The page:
Okay, time to get back to work. There’s a lot of progress I still need to make.

Onward.

Steady, steady, steady…

Keep ‘er level…

The past two days have seen a lot of upheaval and emotion — giving notice at my job on Monday, talking to folks yesterday about my decision to go… and all the while trying to keep things going. It’s never easy making a transition, and certainly not for me, who likes things to stay even-keeled and chilled out…

All the emotion is so… distracting.

I want to be able to just get on with my work, get on with my day, and go about my business. But that’s not going to happen for another couple of weeks, at least, when I’m finally situated in my new position.

The main thing for me right now, is to keep positive and steady and level-headed and not get pulled into other people’s drama. It is harder for them — the ones who are left who have to do the work — and it is hard for me to leave them, because so much of my work has been about keeping them safe and sound and shielding them from the difficulties that come from substandard technologies and poor management decisions. I’ve been a protector, for the past four years, and now I cannot protect them anymore.

In a very real way, I feel as though I’m leaving my “tribe” exposed… and it doesn’t feel good.

At the same time, though, I have been taking it on the chin for them for a long time, and it’s high time I took care of myself.

That being said, this interim period is an excellent time to work on my focus and my further develop skill at staying steady and calm in the midst of the storm. Letting go. Seeing where I can help, as much as humanly possible, and leaving them a legacy of useful resources.

All the bookmarks I use to keep the joint running. All the login information for the different sites. All the instructions I follow to do things that other people will have to do now.

There is a lot of knowledge and experience I am carrying around with me — without it, they will be hurting. So, I’ll do what I can to help them, while I can.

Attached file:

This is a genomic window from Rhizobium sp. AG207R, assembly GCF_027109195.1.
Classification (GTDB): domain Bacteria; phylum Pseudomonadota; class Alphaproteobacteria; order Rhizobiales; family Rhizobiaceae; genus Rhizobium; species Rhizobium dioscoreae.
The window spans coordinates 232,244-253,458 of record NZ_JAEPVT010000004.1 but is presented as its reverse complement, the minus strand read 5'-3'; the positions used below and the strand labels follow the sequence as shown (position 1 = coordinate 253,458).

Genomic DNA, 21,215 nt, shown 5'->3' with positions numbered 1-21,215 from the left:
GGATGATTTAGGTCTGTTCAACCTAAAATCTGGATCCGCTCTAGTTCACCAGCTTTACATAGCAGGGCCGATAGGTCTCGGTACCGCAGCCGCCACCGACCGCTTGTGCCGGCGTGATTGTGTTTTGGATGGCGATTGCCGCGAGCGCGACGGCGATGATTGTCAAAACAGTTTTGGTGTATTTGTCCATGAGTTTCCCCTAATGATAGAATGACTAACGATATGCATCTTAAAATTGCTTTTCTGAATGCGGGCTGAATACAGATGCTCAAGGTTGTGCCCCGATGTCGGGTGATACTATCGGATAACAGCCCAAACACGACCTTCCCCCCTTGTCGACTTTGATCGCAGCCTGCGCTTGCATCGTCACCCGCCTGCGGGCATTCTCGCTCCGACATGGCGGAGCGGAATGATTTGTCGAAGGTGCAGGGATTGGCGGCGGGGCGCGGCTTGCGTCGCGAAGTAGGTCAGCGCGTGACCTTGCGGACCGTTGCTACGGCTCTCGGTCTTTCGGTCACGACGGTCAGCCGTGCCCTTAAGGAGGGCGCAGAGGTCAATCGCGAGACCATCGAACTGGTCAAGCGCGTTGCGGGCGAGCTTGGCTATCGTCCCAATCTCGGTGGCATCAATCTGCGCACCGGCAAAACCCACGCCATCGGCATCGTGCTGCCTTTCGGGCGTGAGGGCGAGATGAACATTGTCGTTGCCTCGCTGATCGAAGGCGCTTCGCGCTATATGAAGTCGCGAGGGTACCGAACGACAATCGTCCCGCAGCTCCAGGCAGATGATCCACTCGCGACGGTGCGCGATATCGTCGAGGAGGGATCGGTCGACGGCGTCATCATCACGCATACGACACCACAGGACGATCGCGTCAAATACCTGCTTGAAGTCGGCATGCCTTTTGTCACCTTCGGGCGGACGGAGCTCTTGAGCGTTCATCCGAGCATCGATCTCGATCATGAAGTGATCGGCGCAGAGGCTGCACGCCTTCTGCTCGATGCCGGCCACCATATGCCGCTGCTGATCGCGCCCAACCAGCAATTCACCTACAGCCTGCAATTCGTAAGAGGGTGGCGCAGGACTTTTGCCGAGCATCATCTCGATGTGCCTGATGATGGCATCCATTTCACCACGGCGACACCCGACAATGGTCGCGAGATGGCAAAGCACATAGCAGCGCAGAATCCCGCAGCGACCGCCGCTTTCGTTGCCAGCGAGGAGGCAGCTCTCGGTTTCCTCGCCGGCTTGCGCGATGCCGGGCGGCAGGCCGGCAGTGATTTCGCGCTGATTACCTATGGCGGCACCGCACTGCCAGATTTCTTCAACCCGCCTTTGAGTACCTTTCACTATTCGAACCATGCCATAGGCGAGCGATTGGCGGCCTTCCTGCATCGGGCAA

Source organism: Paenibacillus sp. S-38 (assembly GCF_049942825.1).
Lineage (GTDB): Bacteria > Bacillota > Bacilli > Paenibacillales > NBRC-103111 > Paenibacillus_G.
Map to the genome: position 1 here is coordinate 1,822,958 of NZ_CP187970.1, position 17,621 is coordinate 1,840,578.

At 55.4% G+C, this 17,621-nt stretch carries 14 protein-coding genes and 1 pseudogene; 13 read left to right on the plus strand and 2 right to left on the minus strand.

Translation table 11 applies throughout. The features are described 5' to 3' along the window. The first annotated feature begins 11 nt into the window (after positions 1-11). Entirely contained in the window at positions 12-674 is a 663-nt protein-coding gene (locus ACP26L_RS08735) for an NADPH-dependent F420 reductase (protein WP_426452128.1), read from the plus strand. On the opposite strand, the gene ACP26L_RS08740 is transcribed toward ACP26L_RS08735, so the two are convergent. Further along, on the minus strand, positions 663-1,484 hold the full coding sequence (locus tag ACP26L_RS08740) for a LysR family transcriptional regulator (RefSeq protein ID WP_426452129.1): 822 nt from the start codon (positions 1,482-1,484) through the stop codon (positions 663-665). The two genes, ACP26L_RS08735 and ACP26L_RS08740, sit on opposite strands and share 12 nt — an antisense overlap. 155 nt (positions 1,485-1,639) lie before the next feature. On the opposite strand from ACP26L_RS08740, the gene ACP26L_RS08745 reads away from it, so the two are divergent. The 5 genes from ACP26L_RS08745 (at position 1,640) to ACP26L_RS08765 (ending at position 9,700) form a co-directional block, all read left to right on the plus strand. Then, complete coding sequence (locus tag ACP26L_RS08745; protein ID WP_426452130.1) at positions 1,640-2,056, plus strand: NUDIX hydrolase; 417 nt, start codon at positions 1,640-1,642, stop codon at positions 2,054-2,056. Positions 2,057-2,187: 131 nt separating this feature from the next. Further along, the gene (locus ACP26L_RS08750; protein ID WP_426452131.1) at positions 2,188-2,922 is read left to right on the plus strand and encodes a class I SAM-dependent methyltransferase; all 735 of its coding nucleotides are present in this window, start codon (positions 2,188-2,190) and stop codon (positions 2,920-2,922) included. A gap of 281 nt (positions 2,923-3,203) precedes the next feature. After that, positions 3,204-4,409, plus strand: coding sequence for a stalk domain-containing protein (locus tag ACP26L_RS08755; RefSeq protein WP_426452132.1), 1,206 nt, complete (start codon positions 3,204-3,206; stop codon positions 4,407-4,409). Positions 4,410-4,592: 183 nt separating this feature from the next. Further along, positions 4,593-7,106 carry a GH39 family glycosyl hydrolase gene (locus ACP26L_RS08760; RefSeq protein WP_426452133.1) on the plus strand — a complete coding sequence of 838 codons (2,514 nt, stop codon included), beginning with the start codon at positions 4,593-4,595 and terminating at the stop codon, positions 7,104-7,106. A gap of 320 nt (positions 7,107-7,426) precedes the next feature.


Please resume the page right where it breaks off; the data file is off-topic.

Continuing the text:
Part of me would love to just ditch the whole scene and move on, but that would not be a fitting end to what has been a really phenomenal “run”. Despite all the upheavals and the problems and shortcomings, I’ve done a phenomenal job of holding down my part of things, and I can see that now. I think I’ve seen it for a long time, but it had much less meaning for me — and them — than it does now, so it’s just that much more noticeable.

Now I need to focus in, keep steady, not let myself get pulled off-track by everything going on around me. People will be upset. They will be emotional. They will be questioning whether they want to stay or go. And I need to keep up with the “agreements” I have with myself about what I will do between now and next Friday.

What I need to do:

  1. Make a list of all the regular tasks I perform that nobody else does.
  2. Document the steps I follow to do those things, so others can pick up where I leave off.
  3. Make a list of all the projects I am working on, which still have steps to be completed.
  4. Document the steps which are still outstanding.
  5. Go over the documentation with my supervisors and explain it all to them.
  6. Write up a list of talking points for both the uber-boss and HR, to explain things that contributed to my decision, and things that could be done differently to help those I’m leaving behind.
  7. Finish up the pieces I still need to do before the 23rd, and follow up with folks about the status.